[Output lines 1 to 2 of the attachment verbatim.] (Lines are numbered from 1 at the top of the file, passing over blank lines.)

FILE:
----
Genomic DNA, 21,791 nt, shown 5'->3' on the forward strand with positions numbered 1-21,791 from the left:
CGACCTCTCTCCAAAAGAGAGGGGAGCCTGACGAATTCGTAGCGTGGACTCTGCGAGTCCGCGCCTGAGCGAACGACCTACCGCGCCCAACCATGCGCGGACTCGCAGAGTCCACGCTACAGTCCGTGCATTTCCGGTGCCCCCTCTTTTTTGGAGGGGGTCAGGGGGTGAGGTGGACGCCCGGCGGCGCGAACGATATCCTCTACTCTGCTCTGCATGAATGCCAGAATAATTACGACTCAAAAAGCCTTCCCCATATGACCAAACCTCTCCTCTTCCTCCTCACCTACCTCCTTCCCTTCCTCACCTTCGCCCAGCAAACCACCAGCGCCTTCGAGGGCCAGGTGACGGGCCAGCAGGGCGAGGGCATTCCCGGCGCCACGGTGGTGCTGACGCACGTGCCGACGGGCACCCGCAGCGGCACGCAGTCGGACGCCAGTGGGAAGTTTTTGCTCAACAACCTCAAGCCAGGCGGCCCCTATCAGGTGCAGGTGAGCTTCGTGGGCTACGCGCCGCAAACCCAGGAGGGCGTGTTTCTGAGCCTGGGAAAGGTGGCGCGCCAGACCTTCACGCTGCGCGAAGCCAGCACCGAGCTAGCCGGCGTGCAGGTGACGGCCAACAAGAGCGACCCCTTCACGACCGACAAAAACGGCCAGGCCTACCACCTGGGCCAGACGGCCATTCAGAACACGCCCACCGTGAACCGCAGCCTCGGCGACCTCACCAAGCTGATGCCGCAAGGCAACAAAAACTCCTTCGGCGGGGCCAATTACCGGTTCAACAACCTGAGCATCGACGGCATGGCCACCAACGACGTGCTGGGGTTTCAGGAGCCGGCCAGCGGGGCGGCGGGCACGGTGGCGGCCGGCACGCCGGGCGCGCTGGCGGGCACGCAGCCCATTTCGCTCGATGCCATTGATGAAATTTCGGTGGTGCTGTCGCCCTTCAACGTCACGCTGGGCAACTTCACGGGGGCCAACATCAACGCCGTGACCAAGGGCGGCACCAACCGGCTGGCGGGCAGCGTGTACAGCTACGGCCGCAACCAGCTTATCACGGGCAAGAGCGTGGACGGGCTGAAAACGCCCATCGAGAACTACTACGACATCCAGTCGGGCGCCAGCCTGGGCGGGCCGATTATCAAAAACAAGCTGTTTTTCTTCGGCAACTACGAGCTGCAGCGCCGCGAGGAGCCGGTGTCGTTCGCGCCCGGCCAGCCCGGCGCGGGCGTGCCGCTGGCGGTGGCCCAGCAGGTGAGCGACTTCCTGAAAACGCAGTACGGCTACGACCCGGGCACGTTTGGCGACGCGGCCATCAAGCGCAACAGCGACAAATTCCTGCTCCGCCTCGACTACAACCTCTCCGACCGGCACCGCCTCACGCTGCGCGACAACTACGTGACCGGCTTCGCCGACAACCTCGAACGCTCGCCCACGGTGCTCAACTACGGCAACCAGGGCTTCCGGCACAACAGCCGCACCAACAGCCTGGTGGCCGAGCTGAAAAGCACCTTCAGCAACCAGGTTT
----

Genomic DNA, 21,791 nt, shown 5'->3' on the forward strand with positions numbered 1-21,791 from the left:
CGACCTCTCTCCAAAAGAGAGGGGAGCCTGACGAATTCGTAGCGTGGACTCTGCGAGTCCGCGCCTGAGCGAACGACCTACCGCGCCCAACCATGCGCGGACTCGCAGAGTCCACGCTACAGTCCGTGCATTTCCGGTGCCCCCTCTTTTTTGGAGGGGGTCAGGGGGTGAGGTGGACGCCCGGCGGCGCGAACGATATCCTCTACTCTGCTCTGCATGAATGCCAGAATAATTACGACTCAAAAAGCCTTCCCCATATGACCAAACCTCTCCTCTTCCTCCTCACCTACCTCCTTCCCTTCCTCACCTTCGCCCAGCAAACCACCAGCGCCTTCGAGGGCCAGGTGACGGGCCAGCAGGGCGAGGGCATTCCCGGCGCCACGGTGGTGCTGACGCACGTGCCGACGGGCACCCGCAGCGGCACGCAGTCGGACGCCAGTGGGAAGTTTTTGCTCAACAACCTCAAGCCAGGCGGCCCCTATCAGGTGCAGGTGAGCTTCGTGGGCTACGCGCCGCAAACCCAGGAGGGCGTGTTTCTGAGCCTGGGAAAGGTGGCGCGCCAGACCTTCACGCTGCGCGAAGCCAGCACCGAGCTAGCCGGCGTGCAGGTGACGGCCAACAAGAGCGACCCCTTCACGACCGACAAAAACGGCCAGGCCTACCACCTGGGCCAGACGGCCATTCAGAACACGCCCACCGTGAACCGCAGCCTCGGCGACCTCACCAAGCTGATGCCGCAAGGCAACAAAAACTCCTTCGGCGGGGCCAATTACCGGTTCAACAACCTGAGCATCGACGGCATGGCCACCAACGACGTGCTGGGGTTTCAGGAGCCGGCCAGCGGGGCGGCGGGCACGGTGGCGGCCGGCACGCCGGGCGCGCTGGCGGGCACGCAGCCCATTTCGCTCGATGCCATTGATGAAATTTCGGTGGTGCTGTCGCCCTTCAACGTCACGCTGGGCAACTTCACGGGGGCCAACATCAACGCCGTGACCAAGGGCGGCACCAACCGGCTGGCGGGCAGCGTGTACAGCTACGGCCGCAACCAGCTTATCACGGGCAAGAGCGTGGACGGGCTGAAAACGCCCATCGAGAACTACTACGACATCCAGTCGGGCGCCAGCCTGGGCGGGCCGATTATCAAAAACAAGCTGTTTTTCTTCGGCAACTACGAGCTGCAGCGCCGCGAGGAGCCGGTGTCGTTCGCGCCCGGCCAGCCCGGCGCGGGCGTGCCGCTGGCGGTGGCCCAGCAGGTGAGCGACTTCCTGAAAACGCAGTACGGCTACGACCCGGGCACGTTTGGCGACGCGGCCATCAAGCGCAACAGCGACAAATTCCTGCTCCGCCTCGACTACAACCTCTCCGACCGGCACCGCCTCACGCTGCGCGACAACTACGTGACCGGCTTCGCCGACAACCTCGAACGCTCGCCCACGGTGCTCAACTACGGCAACCAGGGCTTCCGGCACAACAGCCGCACCAACAGCCTGGTGGCCGAGCTGAAAAGCACCTTCAGCAACCAGGTTT